When the wife of a senior official from the Bank of China was abducted in Inner Mongolia this summer, the kidnapper promised to release her if one of two conditions were met.
The first option was to hand over a ransom of Rmb200 million ($31.3 million). But the less conventional request was for the husband to use his position as the head of Bank of China’s Inner Mongolia business to reinstate three employees recently fired from the Hohhot branch.
Neither demand was met and the prisoner was freed after the police made a series of arrests.
But the kidnapping case – and especially the demand to reinstate the sacked employees – also brought to light another illicit financing business, this time the misappropriation of at least Rmb2 billion in funds from state-owned banks, reports Century Weekly.
Behind the scheme was an ethnic-Mongolian woman called Tuya. She ran her business by finding people with large deposits at certain state-owned banks, and then offering them double digit returns on their money.
Tuya would then have her moles at the bank secretly remove the cash and hand it over to her. She then tried to profit by lending to companies, trading in mineral rights and investing in real estate.
Her ‘depositors’ were told they had nothing to lose. In the worst-case scenario, the lending business would fail. But the depositor would then be able to claim that unauthorised withdrawals had been made from their accounts. The state banks would have to take responsibility.
But Tuya was offering such high returns – a minimum of 20% – that she constantly needed to find new deposits in order to pay out as promised to her earlier customers. In this respect, her business took the form of a Ponzi scheme (not unlike the scandal involving Rongdian in Xiamen, see WiC114).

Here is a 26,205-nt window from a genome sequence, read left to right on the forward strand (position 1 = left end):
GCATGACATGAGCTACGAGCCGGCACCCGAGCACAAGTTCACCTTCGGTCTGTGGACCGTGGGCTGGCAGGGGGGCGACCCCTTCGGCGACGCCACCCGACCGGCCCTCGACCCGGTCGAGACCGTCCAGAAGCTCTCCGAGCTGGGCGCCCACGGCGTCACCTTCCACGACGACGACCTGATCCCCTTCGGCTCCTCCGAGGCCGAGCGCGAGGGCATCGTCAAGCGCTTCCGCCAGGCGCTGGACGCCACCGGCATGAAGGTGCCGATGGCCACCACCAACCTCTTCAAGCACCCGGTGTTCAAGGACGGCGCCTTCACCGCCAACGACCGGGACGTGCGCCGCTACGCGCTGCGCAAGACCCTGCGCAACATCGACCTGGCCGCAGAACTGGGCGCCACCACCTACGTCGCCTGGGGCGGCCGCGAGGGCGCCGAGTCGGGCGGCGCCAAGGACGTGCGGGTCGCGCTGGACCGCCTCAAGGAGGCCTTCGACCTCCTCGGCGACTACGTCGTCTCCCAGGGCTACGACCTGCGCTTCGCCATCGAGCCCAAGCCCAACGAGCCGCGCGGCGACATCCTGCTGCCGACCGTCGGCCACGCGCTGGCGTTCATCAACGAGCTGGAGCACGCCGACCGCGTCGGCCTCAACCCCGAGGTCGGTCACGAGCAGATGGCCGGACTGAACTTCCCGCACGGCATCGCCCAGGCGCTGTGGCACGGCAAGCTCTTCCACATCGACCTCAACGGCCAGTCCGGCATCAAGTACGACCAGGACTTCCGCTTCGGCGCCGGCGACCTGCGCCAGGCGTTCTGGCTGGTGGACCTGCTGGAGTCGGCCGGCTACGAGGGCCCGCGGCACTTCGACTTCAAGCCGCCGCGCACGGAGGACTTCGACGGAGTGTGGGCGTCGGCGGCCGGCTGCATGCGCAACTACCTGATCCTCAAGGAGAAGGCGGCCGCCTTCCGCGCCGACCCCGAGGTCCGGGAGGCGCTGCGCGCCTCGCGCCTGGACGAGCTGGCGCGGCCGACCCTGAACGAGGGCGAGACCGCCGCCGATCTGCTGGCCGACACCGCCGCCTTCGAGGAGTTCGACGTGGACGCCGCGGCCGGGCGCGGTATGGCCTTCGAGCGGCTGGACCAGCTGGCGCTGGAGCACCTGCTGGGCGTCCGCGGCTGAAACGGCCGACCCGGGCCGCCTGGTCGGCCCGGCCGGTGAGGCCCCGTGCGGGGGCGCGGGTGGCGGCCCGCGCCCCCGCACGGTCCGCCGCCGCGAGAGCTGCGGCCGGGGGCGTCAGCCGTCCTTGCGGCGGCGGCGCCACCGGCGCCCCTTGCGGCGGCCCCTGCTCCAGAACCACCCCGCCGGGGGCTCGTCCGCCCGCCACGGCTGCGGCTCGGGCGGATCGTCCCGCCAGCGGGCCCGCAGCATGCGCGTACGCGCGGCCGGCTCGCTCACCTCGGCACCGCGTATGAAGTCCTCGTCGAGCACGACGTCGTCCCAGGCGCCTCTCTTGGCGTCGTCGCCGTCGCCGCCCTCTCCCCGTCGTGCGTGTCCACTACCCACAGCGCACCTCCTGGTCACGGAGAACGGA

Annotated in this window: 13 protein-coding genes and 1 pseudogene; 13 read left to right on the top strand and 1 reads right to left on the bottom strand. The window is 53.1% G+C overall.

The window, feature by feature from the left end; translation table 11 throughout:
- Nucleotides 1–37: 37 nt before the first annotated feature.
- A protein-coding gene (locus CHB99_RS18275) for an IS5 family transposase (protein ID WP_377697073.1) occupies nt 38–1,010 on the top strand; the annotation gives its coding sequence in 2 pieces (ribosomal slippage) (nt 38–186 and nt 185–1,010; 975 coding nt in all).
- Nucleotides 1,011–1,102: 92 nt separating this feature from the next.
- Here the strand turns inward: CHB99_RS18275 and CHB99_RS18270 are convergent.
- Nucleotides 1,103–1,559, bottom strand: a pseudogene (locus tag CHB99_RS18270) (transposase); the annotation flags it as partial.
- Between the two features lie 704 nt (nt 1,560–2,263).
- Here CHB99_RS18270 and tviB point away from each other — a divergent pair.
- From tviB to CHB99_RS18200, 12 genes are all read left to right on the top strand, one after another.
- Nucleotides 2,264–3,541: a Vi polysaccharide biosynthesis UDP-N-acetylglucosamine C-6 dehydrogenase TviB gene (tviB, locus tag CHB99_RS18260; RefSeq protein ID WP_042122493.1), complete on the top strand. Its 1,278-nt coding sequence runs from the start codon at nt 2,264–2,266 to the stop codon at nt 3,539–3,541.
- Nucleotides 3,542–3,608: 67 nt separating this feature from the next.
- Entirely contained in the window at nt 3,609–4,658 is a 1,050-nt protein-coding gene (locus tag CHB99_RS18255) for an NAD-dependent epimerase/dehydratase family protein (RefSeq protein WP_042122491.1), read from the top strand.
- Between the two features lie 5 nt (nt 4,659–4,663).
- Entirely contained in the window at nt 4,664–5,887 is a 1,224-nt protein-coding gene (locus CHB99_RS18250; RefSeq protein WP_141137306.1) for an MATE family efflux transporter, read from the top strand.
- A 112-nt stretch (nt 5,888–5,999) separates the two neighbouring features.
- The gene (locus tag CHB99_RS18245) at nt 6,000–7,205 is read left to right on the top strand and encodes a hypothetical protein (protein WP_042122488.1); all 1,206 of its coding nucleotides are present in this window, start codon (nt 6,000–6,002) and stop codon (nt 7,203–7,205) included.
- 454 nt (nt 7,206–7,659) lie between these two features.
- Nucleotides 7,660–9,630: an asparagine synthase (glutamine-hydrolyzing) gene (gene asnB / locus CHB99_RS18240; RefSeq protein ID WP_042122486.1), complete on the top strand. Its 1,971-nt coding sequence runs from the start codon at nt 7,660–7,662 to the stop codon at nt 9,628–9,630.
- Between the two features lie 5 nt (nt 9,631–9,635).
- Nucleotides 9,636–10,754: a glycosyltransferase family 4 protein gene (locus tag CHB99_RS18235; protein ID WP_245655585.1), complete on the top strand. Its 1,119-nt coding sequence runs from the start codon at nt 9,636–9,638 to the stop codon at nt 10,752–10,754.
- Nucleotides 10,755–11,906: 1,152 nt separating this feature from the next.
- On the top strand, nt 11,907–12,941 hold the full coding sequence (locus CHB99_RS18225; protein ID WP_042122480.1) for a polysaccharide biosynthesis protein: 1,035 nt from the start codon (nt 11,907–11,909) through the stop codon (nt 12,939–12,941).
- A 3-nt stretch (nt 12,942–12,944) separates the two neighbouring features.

In June, Bank of China noticed that 40 accounts in Inner Mongolia were fluctuating abnormally. Three of Tuya’s bank insiders were suspended, and the capital chain looked as though it might break.
She then ordered the kidnapping, which ended with her arrest.
WiC has covered underground lending extensively in the past 18 months, sometimes to the point that we feared we had bored readers.
But it has become newsworthy on a much wider scale in the last two weeks, with financial markets now worried that private lending schemes could be unravelling, with serious consequences for the wider economy.
Our own focus was often on manufacturing centres like Wenzhou (see WiC124). There, smaller, privately-owned businesses were among the first to feel the impact of a tightening credit environment, and on the look-out for cash.
Conversely, there were also plenty of private businessmen ready to lend out a mixture of their own capital plus deposits taken from third parties, for higher returns than the banks could offer.
Business conditions for small businesses continue to be challenging (the front page of the South China Morning Post this week warned that an “SME credit crisis” could soon sweep the country).
WiC has also reported on cases of absconding entrepreneurs, unable to meet their financial obligations.
But the potentially bleak scenario is now starting to raise questions from investors further afield.
There was a sell-off in Chinese banking stocks this week, on concerns that a private lending meltdown will leak into the formal sector (Tuya’s scheme suggests that it might).
And casino stocks like Las Vegas Sands have also taken a battering, on concerns that the gaming take in Macau could also be hit.
The fear is that the middlemen who fund high-stakes clients in the city often rely on underground financing too. If their credit dries up, casino revenues could suffer.
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